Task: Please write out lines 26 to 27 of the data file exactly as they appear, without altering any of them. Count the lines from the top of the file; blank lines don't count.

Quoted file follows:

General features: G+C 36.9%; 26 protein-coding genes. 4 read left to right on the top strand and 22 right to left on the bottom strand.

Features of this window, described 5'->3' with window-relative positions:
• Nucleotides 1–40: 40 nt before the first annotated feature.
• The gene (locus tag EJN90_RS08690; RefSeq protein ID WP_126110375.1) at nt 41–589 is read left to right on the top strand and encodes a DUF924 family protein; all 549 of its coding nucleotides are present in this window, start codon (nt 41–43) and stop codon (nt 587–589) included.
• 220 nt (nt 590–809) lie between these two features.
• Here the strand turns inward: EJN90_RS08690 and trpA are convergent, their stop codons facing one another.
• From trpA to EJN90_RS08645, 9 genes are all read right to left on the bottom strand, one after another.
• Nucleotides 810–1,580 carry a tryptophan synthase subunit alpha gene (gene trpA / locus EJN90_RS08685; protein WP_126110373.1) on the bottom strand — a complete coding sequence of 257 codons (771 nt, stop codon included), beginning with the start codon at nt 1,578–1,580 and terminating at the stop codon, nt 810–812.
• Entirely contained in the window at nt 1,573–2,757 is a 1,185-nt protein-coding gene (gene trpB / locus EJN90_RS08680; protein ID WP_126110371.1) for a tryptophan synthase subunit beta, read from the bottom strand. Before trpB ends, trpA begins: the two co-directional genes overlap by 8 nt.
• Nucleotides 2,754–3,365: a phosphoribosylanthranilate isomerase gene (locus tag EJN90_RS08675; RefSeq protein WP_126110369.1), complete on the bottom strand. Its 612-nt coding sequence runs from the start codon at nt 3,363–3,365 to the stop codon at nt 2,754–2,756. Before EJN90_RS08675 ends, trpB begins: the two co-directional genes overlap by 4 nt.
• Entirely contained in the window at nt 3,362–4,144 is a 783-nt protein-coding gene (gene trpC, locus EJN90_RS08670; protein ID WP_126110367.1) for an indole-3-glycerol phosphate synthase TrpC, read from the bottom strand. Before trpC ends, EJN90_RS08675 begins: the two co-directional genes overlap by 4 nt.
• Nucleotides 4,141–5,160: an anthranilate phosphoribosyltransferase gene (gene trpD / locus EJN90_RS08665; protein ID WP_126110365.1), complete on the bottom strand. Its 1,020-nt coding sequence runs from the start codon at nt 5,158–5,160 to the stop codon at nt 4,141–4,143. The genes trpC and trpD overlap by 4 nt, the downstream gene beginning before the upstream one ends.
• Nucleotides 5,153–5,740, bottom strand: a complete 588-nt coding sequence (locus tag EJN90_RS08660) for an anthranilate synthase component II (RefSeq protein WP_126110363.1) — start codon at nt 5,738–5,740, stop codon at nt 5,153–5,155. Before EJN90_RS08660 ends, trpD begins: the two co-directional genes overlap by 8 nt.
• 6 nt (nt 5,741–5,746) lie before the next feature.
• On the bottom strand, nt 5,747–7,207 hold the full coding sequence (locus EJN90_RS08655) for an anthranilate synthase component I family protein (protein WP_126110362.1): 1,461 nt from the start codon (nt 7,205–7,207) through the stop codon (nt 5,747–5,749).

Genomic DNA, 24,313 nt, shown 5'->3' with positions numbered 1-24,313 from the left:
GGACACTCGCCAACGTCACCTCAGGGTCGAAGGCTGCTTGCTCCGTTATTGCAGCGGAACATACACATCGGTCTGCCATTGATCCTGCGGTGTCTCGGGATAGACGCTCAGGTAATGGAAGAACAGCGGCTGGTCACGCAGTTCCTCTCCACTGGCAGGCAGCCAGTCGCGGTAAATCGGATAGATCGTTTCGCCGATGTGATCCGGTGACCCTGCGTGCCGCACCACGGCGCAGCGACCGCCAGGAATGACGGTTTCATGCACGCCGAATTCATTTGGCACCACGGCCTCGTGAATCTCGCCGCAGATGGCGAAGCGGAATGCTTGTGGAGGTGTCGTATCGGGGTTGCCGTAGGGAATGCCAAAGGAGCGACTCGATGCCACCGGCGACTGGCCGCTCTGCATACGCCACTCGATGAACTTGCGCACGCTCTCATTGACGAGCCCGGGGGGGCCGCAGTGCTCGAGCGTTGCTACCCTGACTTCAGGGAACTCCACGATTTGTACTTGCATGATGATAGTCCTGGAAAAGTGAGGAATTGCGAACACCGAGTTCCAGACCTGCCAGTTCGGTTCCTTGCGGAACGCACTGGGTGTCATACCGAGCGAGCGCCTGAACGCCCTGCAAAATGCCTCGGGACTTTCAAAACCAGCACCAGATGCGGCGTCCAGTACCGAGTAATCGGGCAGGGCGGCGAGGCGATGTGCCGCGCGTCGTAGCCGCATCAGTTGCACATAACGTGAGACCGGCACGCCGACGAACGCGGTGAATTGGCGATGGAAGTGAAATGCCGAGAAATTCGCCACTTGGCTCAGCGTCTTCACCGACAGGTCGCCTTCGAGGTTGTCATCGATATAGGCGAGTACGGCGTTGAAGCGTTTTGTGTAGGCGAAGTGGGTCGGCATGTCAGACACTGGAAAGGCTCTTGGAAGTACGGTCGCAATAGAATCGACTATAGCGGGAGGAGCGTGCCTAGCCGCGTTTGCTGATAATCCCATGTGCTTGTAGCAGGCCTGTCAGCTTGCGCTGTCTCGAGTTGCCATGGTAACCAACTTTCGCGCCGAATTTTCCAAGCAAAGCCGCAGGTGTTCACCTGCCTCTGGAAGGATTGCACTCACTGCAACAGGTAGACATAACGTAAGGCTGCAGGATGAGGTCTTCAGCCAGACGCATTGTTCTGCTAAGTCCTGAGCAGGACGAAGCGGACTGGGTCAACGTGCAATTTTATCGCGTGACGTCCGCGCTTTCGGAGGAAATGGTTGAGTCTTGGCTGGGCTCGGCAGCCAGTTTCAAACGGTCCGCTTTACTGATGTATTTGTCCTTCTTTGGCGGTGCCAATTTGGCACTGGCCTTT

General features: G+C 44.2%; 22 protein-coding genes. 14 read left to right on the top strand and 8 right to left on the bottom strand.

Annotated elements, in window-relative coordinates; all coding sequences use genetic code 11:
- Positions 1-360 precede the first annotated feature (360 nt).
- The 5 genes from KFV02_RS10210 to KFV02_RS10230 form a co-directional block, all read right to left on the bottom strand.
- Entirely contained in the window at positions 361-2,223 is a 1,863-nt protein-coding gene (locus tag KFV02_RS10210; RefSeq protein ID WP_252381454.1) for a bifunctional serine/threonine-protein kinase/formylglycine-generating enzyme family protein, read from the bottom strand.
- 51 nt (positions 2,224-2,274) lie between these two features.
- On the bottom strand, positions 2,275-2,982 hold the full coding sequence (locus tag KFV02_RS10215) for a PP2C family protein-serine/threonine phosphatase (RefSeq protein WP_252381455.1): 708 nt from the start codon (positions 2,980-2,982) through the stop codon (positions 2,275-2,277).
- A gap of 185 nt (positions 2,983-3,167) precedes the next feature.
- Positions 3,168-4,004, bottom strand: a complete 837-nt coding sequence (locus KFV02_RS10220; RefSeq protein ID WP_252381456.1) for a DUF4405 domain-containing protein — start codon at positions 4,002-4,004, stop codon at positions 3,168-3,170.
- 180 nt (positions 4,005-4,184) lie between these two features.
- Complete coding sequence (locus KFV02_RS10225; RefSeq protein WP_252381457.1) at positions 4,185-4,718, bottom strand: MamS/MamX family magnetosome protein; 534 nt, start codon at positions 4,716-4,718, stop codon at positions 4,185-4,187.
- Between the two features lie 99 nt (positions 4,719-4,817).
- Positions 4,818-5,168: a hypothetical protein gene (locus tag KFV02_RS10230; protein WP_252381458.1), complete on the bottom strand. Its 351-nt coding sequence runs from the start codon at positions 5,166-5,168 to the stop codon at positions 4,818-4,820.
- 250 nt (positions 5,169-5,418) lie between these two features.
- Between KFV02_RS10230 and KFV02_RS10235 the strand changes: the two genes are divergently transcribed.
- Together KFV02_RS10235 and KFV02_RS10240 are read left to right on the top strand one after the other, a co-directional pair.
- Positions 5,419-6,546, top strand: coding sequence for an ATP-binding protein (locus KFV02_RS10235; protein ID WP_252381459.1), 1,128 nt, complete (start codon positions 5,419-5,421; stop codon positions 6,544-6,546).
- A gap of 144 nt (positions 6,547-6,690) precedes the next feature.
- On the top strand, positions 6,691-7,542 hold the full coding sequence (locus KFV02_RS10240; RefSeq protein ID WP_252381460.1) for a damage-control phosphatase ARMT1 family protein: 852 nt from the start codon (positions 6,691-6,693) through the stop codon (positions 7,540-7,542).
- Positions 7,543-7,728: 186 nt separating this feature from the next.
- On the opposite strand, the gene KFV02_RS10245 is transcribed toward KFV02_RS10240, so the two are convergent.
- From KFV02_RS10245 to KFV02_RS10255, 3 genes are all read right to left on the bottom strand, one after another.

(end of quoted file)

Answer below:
- Positions 3,168-4,004, bottom strand: a complete 837-nt coding sequence (locus KFV02_RS10220; RefSeq protein ID WP_252381456.1) for a DUF4405 domain-containing protein — start codon at positions 4,002-4,004, stop codon at positions 3,168-3,170.
- 180 nt (positions 4,005-4,184) lie between these two features.